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Multi-omics analysis identifies molecularly defined Alzheimer's disease subtypes

Multi-omics analysis identifies molecularly defined Alzheimer's disease subtypes
Study design. Credit: PLOS Biology (2024). DOI: 10.1371/journal.pbio.3002607

Omics analysis is the process of analyzing large data sets to extract meaningful information about biological molecules—genes, DNA, RNA, proteins, metabolites or more—with the goal of illuminating typical molecular pathways and deciphering where things go awry in disease.

In a study led by Bruno A. Benitez, MD, a human geneticist and director of the Neurobiorepository in the department of Neurology at Beth Israel Deaconess Medical Center (BIDMC), investigators used machine learning approaches to integrate high-throughput transcriptomic, proteomic, metabolomic, and lipidomic profiles to provide novel critical molecular insights into Alzheimer's Disease (AD) that single-omic analyses cannot offer. The paper is published in the journal PLOS Biology.

The cross-omics approach identified four distinct molecular profiles of AD, one of which was associated with worse cognitive function and neuropathological features, including significantly higher Clinical Dementia Rating at death, shorter lifespan after symptom onset, more severe neurodegeneration and neuroinflammation and decreased levels of metabolomic profiles.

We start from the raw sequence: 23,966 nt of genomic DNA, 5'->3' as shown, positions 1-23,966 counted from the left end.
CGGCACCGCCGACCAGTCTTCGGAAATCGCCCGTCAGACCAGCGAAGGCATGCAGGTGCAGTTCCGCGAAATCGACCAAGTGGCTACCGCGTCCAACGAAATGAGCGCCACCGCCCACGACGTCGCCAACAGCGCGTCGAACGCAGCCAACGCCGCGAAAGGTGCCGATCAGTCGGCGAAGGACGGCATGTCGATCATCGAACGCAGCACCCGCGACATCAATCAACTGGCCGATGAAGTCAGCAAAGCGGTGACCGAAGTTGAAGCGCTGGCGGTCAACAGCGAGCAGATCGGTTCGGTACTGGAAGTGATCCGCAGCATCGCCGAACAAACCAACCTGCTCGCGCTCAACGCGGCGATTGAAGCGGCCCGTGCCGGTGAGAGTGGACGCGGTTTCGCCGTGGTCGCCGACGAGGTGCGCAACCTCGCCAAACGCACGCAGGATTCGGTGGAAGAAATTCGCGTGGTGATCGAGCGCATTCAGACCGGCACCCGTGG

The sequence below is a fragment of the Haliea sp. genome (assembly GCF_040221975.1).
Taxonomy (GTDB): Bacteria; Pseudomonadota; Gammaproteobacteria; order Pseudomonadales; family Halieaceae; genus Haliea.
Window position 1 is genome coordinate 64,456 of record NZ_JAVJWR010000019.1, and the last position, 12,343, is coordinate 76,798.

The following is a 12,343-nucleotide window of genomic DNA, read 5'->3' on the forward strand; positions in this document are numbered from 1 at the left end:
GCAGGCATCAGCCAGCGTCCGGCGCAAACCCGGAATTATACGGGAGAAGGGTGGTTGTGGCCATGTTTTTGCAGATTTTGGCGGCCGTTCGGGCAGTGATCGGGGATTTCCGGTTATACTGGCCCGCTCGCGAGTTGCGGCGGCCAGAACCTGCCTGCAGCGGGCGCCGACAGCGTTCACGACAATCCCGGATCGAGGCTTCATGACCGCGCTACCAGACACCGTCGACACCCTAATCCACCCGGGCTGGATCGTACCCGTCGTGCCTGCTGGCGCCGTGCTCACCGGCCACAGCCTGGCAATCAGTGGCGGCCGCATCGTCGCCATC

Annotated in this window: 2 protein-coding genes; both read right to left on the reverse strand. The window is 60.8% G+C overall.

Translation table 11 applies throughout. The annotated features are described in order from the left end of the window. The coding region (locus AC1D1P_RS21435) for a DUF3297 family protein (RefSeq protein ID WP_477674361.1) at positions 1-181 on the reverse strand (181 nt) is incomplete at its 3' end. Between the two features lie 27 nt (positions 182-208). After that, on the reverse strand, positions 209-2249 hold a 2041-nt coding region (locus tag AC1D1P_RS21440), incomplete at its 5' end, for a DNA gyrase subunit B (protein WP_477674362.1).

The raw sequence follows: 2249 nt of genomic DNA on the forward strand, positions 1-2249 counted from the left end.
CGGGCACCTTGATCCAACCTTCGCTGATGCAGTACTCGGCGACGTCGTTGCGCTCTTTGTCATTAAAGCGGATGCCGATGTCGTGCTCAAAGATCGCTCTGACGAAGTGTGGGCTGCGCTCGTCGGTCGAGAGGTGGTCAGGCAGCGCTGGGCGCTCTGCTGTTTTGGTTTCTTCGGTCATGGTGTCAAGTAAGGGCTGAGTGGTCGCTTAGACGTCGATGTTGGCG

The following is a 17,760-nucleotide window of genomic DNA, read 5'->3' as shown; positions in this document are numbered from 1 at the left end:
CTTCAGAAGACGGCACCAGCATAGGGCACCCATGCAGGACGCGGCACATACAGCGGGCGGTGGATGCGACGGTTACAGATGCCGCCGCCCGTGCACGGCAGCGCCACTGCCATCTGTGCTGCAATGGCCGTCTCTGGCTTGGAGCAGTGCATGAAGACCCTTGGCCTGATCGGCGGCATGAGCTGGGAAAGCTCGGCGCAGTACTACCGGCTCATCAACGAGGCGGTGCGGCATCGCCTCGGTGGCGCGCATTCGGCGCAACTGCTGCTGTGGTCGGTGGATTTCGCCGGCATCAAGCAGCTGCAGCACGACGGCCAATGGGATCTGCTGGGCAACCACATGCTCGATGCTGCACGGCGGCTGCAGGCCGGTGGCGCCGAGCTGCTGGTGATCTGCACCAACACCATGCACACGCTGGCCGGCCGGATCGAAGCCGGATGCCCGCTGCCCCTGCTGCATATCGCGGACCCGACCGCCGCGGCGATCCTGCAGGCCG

This molecular was present in multiple affected cortical regions associated with more advanced disease—that is, those with more of the tau protein pathology seen in AD as well as significant dysregulation of synapse-related genes and signaling pathways altered in AD early and late stages.

The team's results suggest that cross-omics analyses can capture differences and identify molecular variations in complex and heterogeneous diseases like Alzheimer's Disease that are otherwise missed in single-modality omics approaches. By utilizing this approach, scientists can better understand this disease—and others—and pave the way for new breakthroughs and potential therapies.

Cross-omics approaches can serve as a powerful tool in investigators' efforts to understand Alzheimer's Disease, Benitez said. "These approaches are not only superior to single-omic analyses, but also provide invaluable molecular insights into the pathogenesis of this disease," he added.

"We have identified molecular markers for an early stage of the disease reflecting synaptic dysfunction, cognition, and AD staging, paving the way for precision medicine. Our research serves as a beacon of hope for those affected by AD, inspiring us to continue our relentless pursuit of knowledge and progress; we expect to replicate these findings in BIDMC patients with Alzheimer's disease."

More information: Abdallah M. Eteleeb et al, Brain high-throughput multi-omics data reveal molecular heterogeneity in Alzheimer's disease, PLOS Biology (2024). DOI: 10.1371/journal.pbio.3002607

Journal information: PLoS Biology
Citation: Multi-omics analysis identifies molecularly defined Alzheimer's disease subtypes (2024, June 12) retrieved 14 July 2024 from
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